On March 10, 2015, the U.S. Food and Drug Administration (FDA) approved Unituxin™ (dinutuximab) as part of first-line therapy for pediatric patients with high-risk neuroblastoma, a rare cancer that most often occurs in young children.
This approval was the result of a collaborative effort among the National Cancer Institute (NCI), the Children's Oncology Group, and United Therapeutics Corporation (UTC) for the first approved therapy for pediatric high-risk neuroblastoma. Dinutuximab (or monoclonal antibody ch14.18) binds to a ganglioside commonly expressed on the surface of neuroblastoma tumor cells. This binding triggers an immune response that kills the cancer cells.
The NCI Technology Transfer Center (TTC) played an important role in this discovery-to-commercialization story--from its concerted efforts to find and identify a partner strongly committed to moving this important treatment through commercialization and FDA licensure processes to negotiation of a Cooperative Research and Development Agreement (CRADA), and several other technology transfer agreements necessary to support this commercialization effort.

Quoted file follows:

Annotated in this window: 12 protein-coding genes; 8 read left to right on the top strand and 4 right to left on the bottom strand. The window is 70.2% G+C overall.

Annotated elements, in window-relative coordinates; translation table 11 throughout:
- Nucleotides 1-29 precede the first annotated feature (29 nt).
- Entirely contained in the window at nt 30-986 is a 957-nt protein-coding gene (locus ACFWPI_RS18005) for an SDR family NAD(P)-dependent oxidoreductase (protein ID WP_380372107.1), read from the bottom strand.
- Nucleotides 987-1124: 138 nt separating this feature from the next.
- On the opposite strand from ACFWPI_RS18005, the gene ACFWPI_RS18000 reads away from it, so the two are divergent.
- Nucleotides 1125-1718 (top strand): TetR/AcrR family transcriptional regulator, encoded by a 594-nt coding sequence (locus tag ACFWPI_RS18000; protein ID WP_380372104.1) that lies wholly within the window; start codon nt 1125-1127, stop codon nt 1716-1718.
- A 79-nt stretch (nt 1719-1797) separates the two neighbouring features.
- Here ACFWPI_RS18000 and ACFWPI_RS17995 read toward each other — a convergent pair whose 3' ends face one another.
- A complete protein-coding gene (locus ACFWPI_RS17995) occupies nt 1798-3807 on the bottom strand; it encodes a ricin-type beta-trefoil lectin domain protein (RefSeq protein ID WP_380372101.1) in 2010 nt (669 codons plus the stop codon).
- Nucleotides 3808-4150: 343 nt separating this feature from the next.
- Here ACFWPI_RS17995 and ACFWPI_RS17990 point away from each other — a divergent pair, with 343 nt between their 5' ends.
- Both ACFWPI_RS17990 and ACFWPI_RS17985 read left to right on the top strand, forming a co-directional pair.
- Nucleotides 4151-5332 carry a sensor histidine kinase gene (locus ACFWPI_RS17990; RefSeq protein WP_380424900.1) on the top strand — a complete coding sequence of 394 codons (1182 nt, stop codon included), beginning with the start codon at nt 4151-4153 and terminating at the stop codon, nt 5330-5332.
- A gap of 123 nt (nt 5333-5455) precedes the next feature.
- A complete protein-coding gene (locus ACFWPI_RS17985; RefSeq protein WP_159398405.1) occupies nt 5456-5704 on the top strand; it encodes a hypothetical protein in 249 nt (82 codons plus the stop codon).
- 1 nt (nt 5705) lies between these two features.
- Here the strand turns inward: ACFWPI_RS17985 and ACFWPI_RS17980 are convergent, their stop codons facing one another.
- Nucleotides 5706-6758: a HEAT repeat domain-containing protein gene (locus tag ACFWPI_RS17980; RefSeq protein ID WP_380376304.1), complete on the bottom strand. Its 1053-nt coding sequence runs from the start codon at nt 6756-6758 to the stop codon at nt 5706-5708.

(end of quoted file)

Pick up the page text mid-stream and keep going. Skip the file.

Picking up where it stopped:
NCI BDP's Regulatory Affairs group worked extensively with NCI's Cancer Therapy Evaluation Program (CTEP), the FDA, and Health Canada to develop regulatory submissions and ensure their submission in a timely manner.
NCI's Biopharmaceutical Development Program (BDP) played an instrumental role in supporting this project over the years. Specifically, ch14.18 was produced under NCI contracts/subcontracts and provided for NCI-funded clinical studies through the BDP. The BDP worked directly with NCI, the FDA, and Health Canada on issues of patient safety and product characterization. NCI BDP's Regulatory Affairs group worked extensively with NCI's Cancer Therapy Evaluation Program (CTEP), the FDA, and Health Canada to develop regulatory submissions and ensure their submission in a timely manner.
A CRADA allowed the transfer of NCI BDP's evolving drug production process to UTC, the company that would take the product to licensure. The agreement also supported data transfer from NCI's Division of Cancer Treatment and Diagnosis clinical trials to UTC, which was needed for FDA approval of ch14.18 as a treatment in children with high-risk neuroblastoma.
Children with neuroblastoma will benefit from this collaboration, and the drug development pathway blazed by dinutuximab will likely be followed in the future to develop other novel agents directed against pediatric cancer therapeutic targets.